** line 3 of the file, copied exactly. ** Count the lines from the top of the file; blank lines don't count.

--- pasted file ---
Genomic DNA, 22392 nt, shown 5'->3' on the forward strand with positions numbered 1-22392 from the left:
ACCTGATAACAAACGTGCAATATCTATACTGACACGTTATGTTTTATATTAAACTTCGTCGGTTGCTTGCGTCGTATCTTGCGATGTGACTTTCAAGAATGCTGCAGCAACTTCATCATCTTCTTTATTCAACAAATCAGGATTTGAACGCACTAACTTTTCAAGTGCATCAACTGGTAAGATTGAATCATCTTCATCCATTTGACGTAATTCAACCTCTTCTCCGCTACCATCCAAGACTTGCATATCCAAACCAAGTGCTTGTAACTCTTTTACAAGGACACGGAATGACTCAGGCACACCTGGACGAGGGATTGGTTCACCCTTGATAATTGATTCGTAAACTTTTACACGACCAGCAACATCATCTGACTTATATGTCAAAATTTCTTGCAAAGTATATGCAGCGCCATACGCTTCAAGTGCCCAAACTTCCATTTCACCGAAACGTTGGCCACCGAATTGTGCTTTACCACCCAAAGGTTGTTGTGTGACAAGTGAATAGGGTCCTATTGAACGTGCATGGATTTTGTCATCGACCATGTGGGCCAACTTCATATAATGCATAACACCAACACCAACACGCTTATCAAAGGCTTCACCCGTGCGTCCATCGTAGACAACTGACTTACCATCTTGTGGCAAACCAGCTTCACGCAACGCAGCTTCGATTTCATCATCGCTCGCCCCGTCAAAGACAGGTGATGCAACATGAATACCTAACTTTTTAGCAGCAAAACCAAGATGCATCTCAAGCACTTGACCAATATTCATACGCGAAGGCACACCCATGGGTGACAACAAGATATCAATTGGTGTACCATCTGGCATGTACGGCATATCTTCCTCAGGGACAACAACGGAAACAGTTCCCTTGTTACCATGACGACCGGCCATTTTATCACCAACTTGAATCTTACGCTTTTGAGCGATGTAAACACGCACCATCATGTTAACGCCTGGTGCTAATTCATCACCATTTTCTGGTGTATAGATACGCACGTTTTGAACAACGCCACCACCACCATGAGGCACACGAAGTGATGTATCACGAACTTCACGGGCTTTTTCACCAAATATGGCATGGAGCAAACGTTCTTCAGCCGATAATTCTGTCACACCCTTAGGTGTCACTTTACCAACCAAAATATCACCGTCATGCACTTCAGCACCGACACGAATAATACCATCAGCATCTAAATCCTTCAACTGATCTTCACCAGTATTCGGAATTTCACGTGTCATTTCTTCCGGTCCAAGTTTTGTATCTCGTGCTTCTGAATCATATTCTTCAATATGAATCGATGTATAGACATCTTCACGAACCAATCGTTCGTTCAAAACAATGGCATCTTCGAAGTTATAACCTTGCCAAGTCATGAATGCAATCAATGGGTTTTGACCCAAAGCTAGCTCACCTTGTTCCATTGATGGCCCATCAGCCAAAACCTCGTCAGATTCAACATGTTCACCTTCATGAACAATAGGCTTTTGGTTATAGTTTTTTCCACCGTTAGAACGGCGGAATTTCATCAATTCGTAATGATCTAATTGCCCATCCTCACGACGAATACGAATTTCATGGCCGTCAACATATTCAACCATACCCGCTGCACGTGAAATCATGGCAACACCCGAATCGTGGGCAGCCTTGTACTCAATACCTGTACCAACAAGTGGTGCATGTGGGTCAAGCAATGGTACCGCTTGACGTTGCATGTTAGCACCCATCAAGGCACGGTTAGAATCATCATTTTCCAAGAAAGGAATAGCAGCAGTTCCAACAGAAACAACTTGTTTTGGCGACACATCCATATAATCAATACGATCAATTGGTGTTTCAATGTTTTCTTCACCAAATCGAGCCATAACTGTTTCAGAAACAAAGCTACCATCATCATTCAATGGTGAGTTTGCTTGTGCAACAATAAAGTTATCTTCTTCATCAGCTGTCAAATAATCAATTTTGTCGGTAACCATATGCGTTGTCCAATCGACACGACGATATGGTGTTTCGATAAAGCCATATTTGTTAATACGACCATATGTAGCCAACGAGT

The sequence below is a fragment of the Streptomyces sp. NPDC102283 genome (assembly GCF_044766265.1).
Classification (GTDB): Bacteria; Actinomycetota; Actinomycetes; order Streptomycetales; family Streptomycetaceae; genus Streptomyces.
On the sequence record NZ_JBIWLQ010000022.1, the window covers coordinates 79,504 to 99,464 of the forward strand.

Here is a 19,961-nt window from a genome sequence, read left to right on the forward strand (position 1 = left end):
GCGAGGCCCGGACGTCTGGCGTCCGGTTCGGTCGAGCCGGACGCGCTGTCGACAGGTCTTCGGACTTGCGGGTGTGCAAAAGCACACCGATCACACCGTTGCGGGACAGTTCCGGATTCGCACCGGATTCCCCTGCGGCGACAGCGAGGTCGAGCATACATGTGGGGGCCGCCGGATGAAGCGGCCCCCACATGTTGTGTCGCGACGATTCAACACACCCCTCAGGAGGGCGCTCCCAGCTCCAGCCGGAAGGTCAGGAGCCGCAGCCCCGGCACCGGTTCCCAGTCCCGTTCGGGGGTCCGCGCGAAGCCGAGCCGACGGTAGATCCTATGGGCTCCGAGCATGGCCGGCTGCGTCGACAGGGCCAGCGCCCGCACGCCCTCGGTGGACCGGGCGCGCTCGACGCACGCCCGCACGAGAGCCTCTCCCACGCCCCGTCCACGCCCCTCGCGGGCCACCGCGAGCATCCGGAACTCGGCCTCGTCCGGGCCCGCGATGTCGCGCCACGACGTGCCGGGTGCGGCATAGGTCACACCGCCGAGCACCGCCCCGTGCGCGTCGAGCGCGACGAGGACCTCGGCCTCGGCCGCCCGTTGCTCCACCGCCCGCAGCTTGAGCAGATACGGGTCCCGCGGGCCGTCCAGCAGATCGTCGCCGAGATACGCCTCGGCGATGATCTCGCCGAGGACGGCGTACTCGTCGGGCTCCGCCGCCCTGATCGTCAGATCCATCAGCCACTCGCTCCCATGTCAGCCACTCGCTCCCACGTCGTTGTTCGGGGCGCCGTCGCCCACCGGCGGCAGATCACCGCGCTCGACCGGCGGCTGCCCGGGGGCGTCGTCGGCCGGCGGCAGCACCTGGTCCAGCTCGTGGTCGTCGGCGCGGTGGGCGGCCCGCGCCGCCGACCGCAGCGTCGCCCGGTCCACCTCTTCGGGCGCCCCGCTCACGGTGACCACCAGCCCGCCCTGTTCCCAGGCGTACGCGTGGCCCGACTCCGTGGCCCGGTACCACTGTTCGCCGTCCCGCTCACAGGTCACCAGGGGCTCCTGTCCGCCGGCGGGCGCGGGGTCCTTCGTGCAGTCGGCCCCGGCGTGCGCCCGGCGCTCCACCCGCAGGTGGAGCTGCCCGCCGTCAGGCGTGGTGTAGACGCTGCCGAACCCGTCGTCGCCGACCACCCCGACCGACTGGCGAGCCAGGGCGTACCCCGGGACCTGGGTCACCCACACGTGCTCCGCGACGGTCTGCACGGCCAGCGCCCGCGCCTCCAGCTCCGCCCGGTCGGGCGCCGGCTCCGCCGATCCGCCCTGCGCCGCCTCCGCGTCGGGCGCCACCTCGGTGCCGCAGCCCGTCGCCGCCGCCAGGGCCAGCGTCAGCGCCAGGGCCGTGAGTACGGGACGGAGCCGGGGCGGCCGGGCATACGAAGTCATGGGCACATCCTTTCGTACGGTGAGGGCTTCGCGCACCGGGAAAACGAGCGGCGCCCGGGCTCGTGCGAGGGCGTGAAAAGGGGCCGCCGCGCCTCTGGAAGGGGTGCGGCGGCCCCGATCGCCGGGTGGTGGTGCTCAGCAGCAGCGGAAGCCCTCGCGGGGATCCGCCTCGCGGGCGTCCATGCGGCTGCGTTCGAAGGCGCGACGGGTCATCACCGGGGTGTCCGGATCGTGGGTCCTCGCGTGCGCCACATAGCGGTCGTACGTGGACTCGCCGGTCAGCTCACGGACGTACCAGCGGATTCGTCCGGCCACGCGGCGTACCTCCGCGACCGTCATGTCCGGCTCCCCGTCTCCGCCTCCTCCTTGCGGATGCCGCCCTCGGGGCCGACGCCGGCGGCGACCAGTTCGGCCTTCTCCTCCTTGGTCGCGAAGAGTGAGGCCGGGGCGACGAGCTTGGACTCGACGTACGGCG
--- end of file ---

The sequence below is a fragment of the Streptomyces sp. NPDC102283 genome (assembly GCF_044766265.1).